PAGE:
Win No 127 - Special Edition Win is the most frequent games review magazine anywhere but sadly, for us non-linguists, is written in German. However, I can see the appeal of this new departure for the prolific Ferdinand and Dagmar de Cassan. The idea was to provide a professionally printed set of reviews on games that would suit the family gamer or perhaps the relaxing adult gamer. Launched at Essen, it seemed to be going down very well. When I quizzed Dagmar (as the one who does all the hard work) on why there were no negative reviews, she responded that the idea was to get people playing new games and enjoying them, so why bother mentioning bad games? Fair comment. Out of interest, the games were: Um Reifenbreite, Das Spiel Buch, Schweinsgalopp (available over here as Pig's Trotters - an excellent children's game), Die Verbotene Stadt, Donnerwetter, Entenrallye, Gold Connection, Palermo, Quo Vadis, Razzia, Schraumeln, Tabu, Tal der Koenige, INvers, Herr se Schwertes, Turf (aka WP&S), Corsaro, Geisterschiff, PC Logomax, Flying Dutchman, Die Liebkoeche seiner Majestaet, Papua and Avanti Spaghetti!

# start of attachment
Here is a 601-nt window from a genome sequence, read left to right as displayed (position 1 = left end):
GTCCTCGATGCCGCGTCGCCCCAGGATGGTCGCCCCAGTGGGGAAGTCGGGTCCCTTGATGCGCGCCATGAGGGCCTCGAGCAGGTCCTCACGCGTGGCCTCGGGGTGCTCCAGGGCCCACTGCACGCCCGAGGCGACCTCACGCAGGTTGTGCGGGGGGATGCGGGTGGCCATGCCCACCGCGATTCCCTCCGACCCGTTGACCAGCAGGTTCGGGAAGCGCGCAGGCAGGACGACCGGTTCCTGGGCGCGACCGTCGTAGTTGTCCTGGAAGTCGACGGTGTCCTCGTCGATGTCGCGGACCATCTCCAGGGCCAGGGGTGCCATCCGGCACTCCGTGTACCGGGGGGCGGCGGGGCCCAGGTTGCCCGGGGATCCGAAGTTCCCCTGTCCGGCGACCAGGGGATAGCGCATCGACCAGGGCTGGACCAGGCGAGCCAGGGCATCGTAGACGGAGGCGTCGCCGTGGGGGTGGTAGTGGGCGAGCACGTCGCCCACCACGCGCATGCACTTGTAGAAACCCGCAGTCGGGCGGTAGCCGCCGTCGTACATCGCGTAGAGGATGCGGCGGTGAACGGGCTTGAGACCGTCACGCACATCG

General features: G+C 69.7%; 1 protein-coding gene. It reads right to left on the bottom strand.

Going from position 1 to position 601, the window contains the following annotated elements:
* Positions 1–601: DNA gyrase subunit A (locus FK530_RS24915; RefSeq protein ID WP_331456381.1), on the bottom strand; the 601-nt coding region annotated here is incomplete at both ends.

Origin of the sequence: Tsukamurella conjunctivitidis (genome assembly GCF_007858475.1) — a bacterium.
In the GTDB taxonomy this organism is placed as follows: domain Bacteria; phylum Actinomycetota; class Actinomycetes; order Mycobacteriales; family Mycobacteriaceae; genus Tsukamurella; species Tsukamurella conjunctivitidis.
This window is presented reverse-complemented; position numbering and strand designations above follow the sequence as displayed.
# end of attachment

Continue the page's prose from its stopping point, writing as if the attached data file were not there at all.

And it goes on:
Spielzeit Essen was punctuated (a small comma, since you ask) by the news that the major German review magazine Spielbox is to fold despite a subscribership numbering between 7,000 and 9,000. My personal reaction to this was give me 5,000 subbers and I'll make big money, let alone 9,000. However, Spielbox seemingly ran as a mass market magazine with staff, salaries and all the associated gubbins. As Mr Walker will ruefully tell you, it doesn't always work out that way. Following the collapse, there is likely to be a flurry of old and new magazines eager to fill the vacuum. The charge will be lead by the excellent Fairplay, which from next issue will feature regular translations of the 'best' of Sumo, and Die Poppel Revue, but others will be there as well. The first new contender is Spielzeit, and it is an impressive start. Chock full of reviews, articles and showing a striking turn of DTP, it is promising to say the least. Perhaps lacking a house style as yet, I have no other adverse comments on this one.